author = {Jitendra Kumar and Ashu Jain and Rajesh Srivastava},
  title = {Estimating grounwater pollution source location from observed breakthrough
	curve using neural networks},
  booktitle = {Proceedings of 2nd Indian International Conference on Artificial
	Intelligence (IICAI-05)},
  year = {2005},
  editor = {Bhanu Prasad},
  pages = {1004-1017},
  file = {pubs/Kumar_IICAI_2005.pdf},
  owner = {jkumar},
  timestamp = {2008.03.07}
@comment{{jabref-meta: selector_review:}}
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@comment{{jabref-meta: selector_author:}}
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@comment{{jabref-meta: selector_keywords:}}
  author = {George R. Carr and Matthew J. Cordery and John B. Drake and
Michael W. Ham and Forrest M. Hoffman and Patrick H. Worley},
  title = {Porting and Performance of the {C}ommunity {C}limate {S}ystem {M}odel ({CCSM3}) on the {C}ray {X1}},
  booktitle = {Proceedings of the 2005 {C}ray {U}sers {G}roup ({CUG}) Conference},
  dates = {16--19 May 2005},
  location = {Albuquerque, New Mexico, USA},
  day = 16,
  month = may,
  year = 2005,
  abstract = {The Community Climate System Model (CCSM3) is the primary model for global climate research in the United States and is supported on a variety of computer systems. We present some of our porting experiences and describe the current performance of the CCSM3 on the Cray X1. We include the status of work in progress on other systems in the Cray product line.}
  author = {William W. Hargrove and Forrest M. Hoffman and Rebecca A. Efroymson},
  title = {A Practical Map-Analysis Tool for Detecting Potential Dispersal Corridors},
  journal = landscapeecol,
  volume = 20,
  number = 4,
  pages = {361--373},
  doi = {10.1007/s10980-004-3162-y},
  day = 1,
  month = may,
  year = 2005,
  abstract = {We describe the Pathway Analysis Through Habitat (PATH) tool, which can predict the location of potential corridors of animal movement between patches of habitat within any map. The algorithm works by launching virtual entities that we call `walkers' from each patch of habitat in the map, simulating their travel as they journey through land cover types in the intervening matrix, and finally arrive at a different habitat `island.' Each walker is imbued with a set of user-specified habitat preferences that make its walking behavior resemble a particular animal species. Because the tool operates in parallel on a supercomputer, large numbers of walkers can be efficiently simulated. The importance of each habitat patch as a source or a sink for a species is calculated, consistent with existing concepts in the metapopulation literature. The manipulation of a series of contrived artificial landscapes demonstrates that the location of potential dispersal corridors and relative source and sink importance among patches can be purposefully altered in expected ways. Finally, potential dispersal corridors are predicted among remnant woodlots within three actual landscape maps.}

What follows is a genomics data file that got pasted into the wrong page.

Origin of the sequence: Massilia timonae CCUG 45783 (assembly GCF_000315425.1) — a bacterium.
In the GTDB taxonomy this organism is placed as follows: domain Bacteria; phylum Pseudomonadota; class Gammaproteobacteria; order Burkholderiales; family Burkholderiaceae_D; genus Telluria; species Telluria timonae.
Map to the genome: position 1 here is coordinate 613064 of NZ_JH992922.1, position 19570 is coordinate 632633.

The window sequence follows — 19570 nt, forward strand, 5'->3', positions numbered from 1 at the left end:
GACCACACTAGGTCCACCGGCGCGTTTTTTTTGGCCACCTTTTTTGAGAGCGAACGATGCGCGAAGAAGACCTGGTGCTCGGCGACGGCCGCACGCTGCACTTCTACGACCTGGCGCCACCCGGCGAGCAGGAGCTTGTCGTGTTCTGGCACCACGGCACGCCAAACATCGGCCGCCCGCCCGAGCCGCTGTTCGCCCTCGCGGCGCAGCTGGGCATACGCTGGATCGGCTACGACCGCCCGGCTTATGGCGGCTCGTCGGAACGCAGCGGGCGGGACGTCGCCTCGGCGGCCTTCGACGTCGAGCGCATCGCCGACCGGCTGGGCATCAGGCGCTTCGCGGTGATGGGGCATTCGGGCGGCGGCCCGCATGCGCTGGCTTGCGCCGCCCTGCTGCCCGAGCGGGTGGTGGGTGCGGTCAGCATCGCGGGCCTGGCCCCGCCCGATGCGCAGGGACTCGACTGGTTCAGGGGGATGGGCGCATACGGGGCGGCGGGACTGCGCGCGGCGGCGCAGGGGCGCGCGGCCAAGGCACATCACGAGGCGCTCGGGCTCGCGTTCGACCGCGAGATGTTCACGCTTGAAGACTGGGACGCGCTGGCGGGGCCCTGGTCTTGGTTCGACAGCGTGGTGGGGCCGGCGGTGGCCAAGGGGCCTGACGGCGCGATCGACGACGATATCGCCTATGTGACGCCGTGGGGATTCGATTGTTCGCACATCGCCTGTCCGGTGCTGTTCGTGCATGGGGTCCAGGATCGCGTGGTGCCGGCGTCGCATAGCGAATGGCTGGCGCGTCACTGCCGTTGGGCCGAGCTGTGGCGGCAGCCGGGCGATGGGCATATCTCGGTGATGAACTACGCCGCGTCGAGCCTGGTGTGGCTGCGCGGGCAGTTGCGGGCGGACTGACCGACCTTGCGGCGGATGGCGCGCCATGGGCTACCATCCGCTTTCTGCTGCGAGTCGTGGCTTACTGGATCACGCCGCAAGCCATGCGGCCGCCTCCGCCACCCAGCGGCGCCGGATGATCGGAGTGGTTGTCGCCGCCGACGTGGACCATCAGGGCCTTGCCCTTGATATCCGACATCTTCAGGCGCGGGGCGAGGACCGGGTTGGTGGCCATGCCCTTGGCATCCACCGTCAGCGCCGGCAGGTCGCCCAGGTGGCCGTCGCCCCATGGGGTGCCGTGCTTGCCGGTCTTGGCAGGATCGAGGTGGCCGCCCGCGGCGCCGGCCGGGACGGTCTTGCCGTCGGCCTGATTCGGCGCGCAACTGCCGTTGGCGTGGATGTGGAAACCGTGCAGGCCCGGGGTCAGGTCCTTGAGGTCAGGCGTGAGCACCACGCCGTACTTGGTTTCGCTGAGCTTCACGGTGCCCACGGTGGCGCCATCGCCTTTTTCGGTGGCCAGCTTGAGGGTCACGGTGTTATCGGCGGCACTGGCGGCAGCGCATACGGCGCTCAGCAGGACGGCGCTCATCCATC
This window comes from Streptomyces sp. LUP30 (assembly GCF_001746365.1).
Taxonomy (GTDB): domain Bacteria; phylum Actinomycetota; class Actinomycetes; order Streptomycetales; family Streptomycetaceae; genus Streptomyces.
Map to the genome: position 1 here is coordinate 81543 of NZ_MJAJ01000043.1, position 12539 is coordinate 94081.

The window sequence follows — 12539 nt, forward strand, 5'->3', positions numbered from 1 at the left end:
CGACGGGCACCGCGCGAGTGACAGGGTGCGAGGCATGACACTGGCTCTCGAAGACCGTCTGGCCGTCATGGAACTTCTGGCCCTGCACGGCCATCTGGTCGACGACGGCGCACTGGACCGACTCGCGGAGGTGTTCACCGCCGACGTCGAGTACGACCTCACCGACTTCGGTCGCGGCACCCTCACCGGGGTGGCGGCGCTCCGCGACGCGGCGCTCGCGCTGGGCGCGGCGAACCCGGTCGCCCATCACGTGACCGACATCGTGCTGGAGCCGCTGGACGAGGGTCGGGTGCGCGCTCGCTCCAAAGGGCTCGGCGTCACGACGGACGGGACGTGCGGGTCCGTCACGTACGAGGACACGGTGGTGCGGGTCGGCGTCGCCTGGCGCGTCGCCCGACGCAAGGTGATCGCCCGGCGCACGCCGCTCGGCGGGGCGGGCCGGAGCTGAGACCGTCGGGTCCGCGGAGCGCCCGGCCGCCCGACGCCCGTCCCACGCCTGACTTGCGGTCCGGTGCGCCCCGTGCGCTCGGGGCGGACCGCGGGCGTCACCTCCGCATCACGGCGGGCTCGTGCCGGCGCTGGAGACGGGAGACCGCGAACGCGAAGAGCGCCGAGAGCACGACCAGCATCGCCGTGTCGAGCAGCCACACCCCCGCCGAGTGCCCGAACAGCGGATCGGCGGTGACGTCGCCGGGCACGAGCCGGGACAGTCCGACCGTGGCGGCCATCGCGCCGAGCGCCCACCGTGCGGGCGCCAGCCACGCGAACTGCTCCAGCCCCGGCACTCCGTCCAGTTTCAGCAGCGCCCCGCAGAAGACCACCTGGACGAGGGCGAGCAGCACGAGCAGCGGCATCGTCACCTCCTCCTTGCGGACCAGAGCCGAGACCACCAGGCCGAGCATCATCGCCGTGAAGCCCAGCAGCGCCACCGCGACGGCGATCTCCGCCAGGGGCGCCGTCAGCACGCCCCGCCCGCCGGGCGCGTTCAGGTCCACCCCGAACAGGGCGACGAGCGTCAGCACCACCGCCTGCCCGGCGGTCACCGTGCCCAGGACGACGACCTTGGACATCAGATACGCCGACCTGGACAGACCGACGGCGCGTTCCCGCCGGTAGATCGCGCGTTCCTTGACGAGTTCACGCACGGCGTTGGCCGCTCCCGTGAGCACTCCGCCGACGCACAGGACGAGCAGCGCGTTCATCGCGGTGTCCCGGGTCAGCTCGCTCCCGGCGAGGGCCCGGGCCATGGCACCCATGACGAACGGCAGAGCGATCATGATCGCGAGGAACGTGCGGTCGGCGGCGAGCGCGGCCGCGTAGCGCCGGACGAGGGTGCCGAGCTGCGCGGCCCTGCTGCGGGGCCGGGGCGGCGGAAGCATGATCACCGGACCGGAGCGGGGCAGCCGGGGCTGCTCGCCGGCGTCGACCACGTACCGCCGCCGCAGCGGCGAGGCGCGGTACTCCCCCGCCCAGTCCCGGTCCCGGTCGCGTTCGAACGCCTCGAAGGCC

author = {Forrest M. Hoffman and William W. Hargrove and David J. Erickson and Robert J. Oglesby},
  title = {Using Clustered Climate Regimes to Analyze and Compare Predictions from Fully Coupled General Circulation Models},
  journal = ei,
  volume = 9,
  number = 10,
  pages = {1--27},
  doi = {10.1175/EI110.1},
  day = 3,
  month = aug,
  year = 2005,
  abstract = {Changes in Earth's climate in response to atmospheric greenhouse gas buildup impact the health of terrestrial ecosystems and the hydrologic cycle. The environmental conditions influential to plant and animal life are often mapped as ecoregions, which are land areas having similar combinations of environmental characteristics. This idea is extended to establish regions of similarity with respect to climatic characteristics that evolve through time using a quantitative statistical clustering technique called Multivariate Spatio-Temporal Clustering (MSTC). MSTC was applied to the monthly time series output from a fully coupled general circulation model (GCM) called the Parallel Climate Model (PCM). Results from an ensemble of five 99-yr Business-As-Usual (BAU) transient simulations from 2000 to 2098 were analyzed. MSTC establishes an exhaustive set of recurring climate regimes that form a ``skeleton'' through the ``observations'' (model output) throughout the occupied portion of the climate phase space formed by the characteristics being considered. MSTC facilitates direct comparison of ensemble members and ensemble and temporal averages since the derived climate regimes provide a basis for comparison. Moreover, by mapping all land cells to discrete climate states, the dynamic behavior of any part of the system can be studied by its time-varying sequence of climate state occupancy. MSTC is a powerful tool for model developers and environmental decision makers who wish to understand long, complex time series predictions of models. Strong predicted interannual trends were revealed in this analysis, including an increase in global desertification; a decrease in the cold, dry high-latitude conditions typical of North American and Asian winters; and significant warming in Antarctica and western Greenland.}